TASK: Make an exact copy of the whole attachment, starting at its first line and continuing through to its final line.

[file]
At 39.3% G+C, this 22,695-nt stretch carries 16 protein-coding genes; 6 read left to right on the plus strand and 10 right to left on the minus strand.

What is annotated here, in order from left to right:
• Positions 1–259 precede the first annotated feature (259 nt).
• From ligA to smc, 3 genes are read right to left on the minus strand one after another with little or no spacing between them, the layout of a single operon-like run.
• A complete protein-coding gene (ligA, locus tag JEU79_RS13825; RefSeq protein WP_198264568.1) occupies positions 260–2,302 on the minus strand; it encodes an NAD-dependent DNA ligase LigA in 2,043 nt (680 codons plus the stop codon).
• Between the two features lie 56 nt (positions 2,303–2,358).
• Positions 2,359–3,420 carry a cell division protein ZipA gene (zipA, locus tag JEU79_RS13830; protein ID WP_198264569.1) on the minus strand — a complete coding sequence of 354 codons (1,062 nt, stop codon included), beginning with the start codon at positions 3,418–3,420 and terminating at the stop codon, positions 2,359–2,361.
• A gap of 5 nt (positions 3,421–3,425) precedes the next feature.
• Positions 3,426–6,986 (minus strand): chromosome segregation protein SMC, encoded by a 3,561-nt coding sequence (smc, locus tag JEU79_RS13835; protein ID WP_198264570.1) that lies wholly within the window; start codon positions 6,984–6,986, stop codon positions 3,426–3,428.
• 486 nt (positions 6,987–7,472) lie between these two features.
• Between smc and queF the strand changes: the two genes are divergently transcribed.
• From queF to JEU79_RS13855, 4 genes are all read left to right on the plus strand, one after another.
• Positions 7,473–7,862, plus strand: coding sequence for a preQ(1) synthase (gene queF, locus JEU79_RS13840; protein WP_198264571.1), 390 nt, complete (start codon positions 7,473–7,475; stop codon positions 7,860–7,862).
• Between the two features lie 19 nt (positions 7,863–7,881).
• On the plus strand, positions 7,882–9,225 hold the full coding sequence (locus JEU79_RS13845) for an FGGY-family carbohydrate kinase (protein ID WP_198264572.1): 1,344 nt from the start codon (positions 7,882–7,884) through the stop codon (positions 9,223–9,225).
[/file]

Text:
At 39.3% G+C, this 22,695-nt stretch carries 16 protein-coding genes; 6 read left to right on the plus strand and 10 right to left on the minus strand.

What is annotated here, in order from left to right:
• Positions 1–259 precede the first annotated feature (259 nt).
• From ligA to smc, 3 genes are read right to left on the minus strand one after another with little or no spacing between them, the layout of a single operon-like run.
• A complete protein-coding gene (ligA, locus tag JEU79_RS13825; RefSeq protein WP_198264568.1) occupies positions 260–2,302 on the minus strand; it encodes an NAD-dependent DNA ligase LigA in 2,043 nt (680 codons plus the stop codon).
• Between the two features lie 56 nt (positions 2,303–2,358).
• Positions 2,359–3,420 carry a cell division protein ZipA gene (zipA, locus tag JEU79_RS13830; protein ID WP_198264569.1) on the minus strand — a complete coding sequence of 354 codons (1,062 nt, stop codon included), beginning with the start codon at positions 3,418–3,420 and terminating at the stop codon, positions 2,359–2,361.
• A gap of 5 nt (positions 3,421–3,425) precedes the next feature.
• Positions 3,426–6,986 (minus strand): chromosome segregation protein SMC, encoded by a 3,561-nt coding sequence (smc, locus tag JEU79_RS13835; protein ID WP_198264570.1) that lies wholly within the window; start codon positions 6,984–6,986, stop codon positions 3,426–3,428.
• 486 nt (positions 6,987–7,472) lie between these two features.
• Between smc and queF the strand changes: the two genes are divergently transcribed.
• From queF to JEU79_RS13855, 4 genes are all read left to right on the plus strand, one after another.
• Positions 7,473–7,862, plus strand: coding sequence for a preQ(1) synthase (gene queF, locus JEU79_RS13840; protein WP_198264571.1), 390 nt, complete (start codon positions 7,473–7,475; stop codon positions 7,860–7,862).
• Between the two features lie 19 nt (positions 7,863–7,881).
• On the plus strand, positions 7,882–9,225 hold the full coding sequence (locus JEU79_RS13845) for an FGGY-family carbohydrate kinase (protein ID WP_198264572.1): 1,344 nt from the start codon (positions 7,882–7,884) through the stop codon (positions 9,223–9,225).